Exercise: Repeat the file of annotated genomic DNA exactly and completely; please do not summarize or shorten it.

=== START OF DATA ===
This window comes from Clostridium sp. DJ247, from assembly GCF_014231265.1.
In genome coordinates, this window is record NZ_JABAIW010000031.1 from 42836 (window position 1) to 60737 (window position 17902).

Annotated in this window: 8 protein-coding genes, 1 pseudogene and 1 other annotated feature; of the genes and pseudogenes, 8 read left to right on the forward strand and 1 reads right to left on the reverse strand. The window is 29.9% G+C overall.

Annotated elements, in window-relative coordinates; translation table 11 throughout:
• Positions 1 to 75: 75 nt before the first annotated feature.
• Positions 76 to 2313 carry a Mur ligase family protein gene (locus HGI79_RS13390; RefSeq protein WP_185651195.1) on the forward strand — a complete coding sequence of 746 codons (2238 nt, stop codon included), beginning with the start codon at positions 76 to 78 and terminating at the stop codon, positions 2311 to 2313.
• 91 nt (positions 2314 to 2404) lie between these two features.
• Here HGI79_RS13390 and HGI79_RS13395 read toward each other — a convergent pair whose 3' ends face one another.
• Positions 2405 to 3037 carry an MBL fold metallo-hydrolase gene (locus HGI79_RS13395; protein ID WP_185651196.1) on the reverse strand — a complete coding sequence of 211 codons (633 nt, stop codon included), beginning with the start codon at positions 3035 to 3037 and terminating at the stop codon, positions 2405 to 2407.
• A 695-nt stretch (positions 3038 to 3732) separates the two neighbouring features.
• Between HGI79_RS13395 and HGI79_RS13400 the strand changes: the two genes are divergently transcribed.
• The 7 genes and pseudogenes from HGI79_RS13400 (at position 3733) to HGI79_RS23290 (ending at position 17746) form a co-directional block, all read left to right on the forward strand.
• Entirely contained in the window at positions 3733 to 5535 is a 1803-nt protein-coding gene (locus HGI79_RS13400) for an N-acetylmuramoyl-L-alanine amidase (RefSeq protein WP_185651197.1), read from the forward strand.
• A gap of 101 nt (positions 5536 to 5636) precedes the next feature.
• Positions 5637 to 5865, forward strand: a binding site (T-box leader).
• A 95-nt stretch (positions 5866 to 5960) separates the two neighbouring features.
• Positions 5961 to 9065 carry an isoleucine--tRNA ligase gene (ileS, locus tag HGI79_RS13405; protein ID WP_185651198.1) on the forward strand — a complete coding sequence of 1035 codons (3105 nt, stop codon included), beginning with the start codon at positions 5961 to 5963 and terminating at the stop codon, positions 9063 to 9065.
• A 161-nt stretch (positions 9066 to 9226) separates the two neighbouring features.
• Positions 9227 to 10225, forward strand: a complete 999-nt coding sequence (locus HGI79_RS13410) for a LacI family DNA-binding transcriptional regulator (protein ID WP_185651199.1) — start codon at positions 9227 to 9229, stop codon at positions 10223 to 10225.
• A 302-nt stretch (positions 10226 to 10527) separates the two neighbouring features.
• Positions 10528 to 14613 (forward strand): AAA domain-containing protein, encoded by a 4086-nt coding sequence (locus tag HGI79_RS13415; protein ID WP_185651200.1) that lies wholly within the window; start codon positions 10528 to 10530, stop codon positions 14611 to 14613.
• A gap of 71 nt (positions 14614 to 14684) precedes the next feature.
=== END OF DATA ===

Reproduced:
This window comes from Clostridium sp. DJ247, from assembly GCF_014231265.1.
In genome coordinates, this window is record NZ_JABAIW010000031.1 from 42836 (window position 1) to 60737 (window position 17902).

Annotated in this window: 8 protein-coding genes, 1 pseudogene and 1 other annotated feature; of the genes and pseudogenes, 8 read left to right on the forward strand and 1 reads right to left on the reverse strand. The window is 29.9% G+C overall.

Annotated elements, in window-relative coordinates; translation table 11 throughout:
• Positions 1 to 75: 75 nt before the first annotated feature.
• Positions 76 to 2313 carry a Mur ligase family protein gene (locus HGI79_RS13390; RefSeq protein WP_185651195.1) on the forward strand — a complete coding sequence of 746 codons (2238 nt, stop codon included), beginning with the start codon at positions 76 to 78 and terminating at the stop codon, positions 2311 to 2313.
• 91 nt (positions 2314 to 2404) lie between these two features.
• Here HGI79_RS13390 and HGI79_RS13395 read toward each other — a convergent pair whose 3' ends face one another.
• Positions 2405 to 3037 carry an MBL fold metallo-hydrolase gene (locus HGI79_RS13395; protein ID WP_185651196.1) on the reverse strand — a complete coding sequence of 211 codons (633 nt, stop codon included), beginning with the start codon at positions 3035 to 3037 and terminating at the stop codon, positions 2405 to 2407.
• A 695-nt stretch (positions 3038 to 3732) separates the two neighbouring features.
• Between HGI79_RS13395 and HGI79_RS13400 the strand changes: the two genes are divergently transcribed.
• The 7 genes and pseudogenes from HGI79_RS13400 (at position 3733) to HGI79_RS23290 (ending at position 17746) form a co-directional block, all read left to right on the forward strand.
• Entirely contained in the window at positions 3733 to 5535 is a 1803-nt protein-coding gene (locus HGI79_RS13400) for an N-acetylmuramoyl-L-alanine amidase (RefSeq protein WP_185651197.1), read from the forward strand.
• A gap of 101 nt (positions 5536 to 5636) precedes the next feature.
• Positions 5637 to 5865, forward strand: a binding site (T-box leader).
• A 95-nt stretch (positions 5866 to 5960) separates the two neighbouring features.
• Positions 5961 to 9065 carry an isoleucine--tRNA ligase gene (ileS, locus tag HGI79_RS13405; protein ID WP_185651198.1) on the forward strand — a complete coding sequence of 1035 codons (3105 nt, stop codon included), beginning with the start codon at positions 5961 to 5963 and terminating at the stop codon, positions 9063 to 9065.
• A 161-nt stretch (positions 9066 to 9226) separates the two neighbouring features.
• Positions 9227 to 10225, forward strand: a complete 999-nt coding sequence (locus HGI79_RS13410) for a LacI family DNA-binding transcriptional regulator (protein ID WP_185651199.1) — start codon at positions 9227 to 9229, stop codon at positions 10223 to 10225.
• A 302-nt stretch (positions 10226 to 10527) separates the two neighbouring features.
• Positions 10528 to 14613 (forward strand): AAA domain-containing protein, encoded by a 4086-nt coding sequence (locus tag HGI79_RS13415; protein ID WP_185651200.1) that lies wholly within the window; start codon positions 10528 to 10530, stop codon positions 14611 to 14613.
• A gap of 71 nt (positions 14614 to 14684) precedes the next feature.